Repeat Photos

Grand Teton and its surrounding areas are fortunate to have many historic photos that show what the landscape and vegetation looked like in the late 1800s and early 1900s. George Gruell, a biologist for the Bridger-Teton National Forest, repeated many of these photos in the 1960s, and Mike Merigliano, a local ecologist, has been repeating many of them again since 2017.

This dataset provides an accessible, visual way to see changes in vegetation over time—and especially the effects of fire. Explore each pair of old and recent photos below, with notes that describe a few things to look for in each photo.
 
Lower Berry area from Steamboat Mountain, Grand Teton National Park
A female skier dressed in early 1900s garb stands in front of a snowy, mountainous, forested landscape above a lake. The same scene, without the skier, now has more variety of forested and unforested land.
1930, William Lawrence (courtesy Jackson Hole Historical Society and Museum, 2007.0009.003)
2019, Mike Merigliano (taken on April 18)
This photo series, from 1930 and 2019, shows the head of Jackson Lake and the mouth of Berry Creek, where there have been a series of overlapping fires over the past century. Here are a few things to look for:
  • The far ridgeline at left is the south side of Webb Canyon. It burned in the 2000 Wilcox Fire, and again in the 2016 Berry Fire (to see exactly how these fires burned and overlapped, explore a map on the Fire History page). These two fires in such a short time have converted what was once mature forest to a more open, shrubby hillside. There are still many downed trees in the area, though they’re covered in snow in this image. (Explore our Climate Change and Fire page to learn more about short interval fires.)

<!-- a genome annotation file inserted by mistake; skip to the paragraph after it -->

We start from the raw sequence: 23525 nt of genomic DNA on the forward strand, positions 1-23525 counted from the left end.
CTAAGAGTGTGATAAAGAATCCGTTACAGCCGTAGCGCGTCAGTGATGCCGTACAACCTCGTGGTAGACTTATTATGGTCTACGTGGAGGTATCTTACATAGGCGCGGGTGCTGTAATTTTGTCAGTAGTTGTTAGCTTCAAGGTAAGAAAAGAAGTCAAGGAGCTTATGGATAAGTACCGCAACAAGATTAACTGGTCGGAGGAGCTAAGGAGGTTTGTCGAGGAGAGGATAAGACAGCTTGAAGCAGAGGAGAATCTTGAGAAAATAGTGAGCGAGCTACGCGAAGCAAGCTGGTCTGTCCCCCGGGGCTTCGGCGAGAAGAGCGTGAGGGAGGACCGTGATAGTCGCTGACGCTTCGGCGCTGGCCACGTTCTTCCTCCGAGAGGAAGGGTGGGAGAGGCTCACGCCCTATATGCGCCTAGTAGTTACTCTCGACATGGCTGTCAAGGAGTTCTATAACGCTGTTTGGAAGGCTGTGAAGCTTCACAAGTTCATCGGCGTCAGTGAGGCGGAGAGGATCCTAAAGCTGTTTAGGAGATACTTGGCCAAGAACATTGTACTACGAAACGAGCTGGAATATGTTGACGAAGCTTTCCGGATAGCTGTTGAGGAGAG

• If you look one ridgeline to the right, you’ll see the east ridge of Owl Peak, which burned in 1987 and in 2016, resulting in a similarly open hillside. Further to the right, you can see where mature forest burned in 2016—so there are still standing dead trees remaining. 
  • In the 1930 image there is a somewhat recent burn, perhaps from the 1880s, on the upper right area of the photo, which is called Elk Ridge. Vegetation grew in before the photo was taken, but the burn area is still visible. An early map of “merchantable timber” from the 1880s, the 1898 USGS Teton Forest Reserve Survey by T.S. Brandegee, showed areas of burned trees, and it notes a contemporary fire in this area.
  • Harem Hill is at the west (righthand) shore of the lake, and it’s named for the elk that gather and breed there in the fall. The 2016 Berry Fire burned patchily on the north side of the hill, nearer to the viewpoint, though much of the foreground hill and valley remain dense forest. 
  • According to the Brandegee survey that showed fires from the 1800s, there was a burn from that time on the east bank of the lake (bottom left of the photo) that perhaps stimulated the growth of the aspen grove visible there. In 2016, part of that same area burned in the Berry Fire, though some mature conifers remain standing. 
  • Note the change in lake level from 1930 to 2019. Jackson Lake was dammed prior to 1930, raising lake levels and flooding what was once the meandering Snake River. It took a few decades for the trees in the riparian corridor to die and disappear, so they’re still visible in the 1930 photo.



 
View east from Mt Randolph, Bridger-Teton National Forest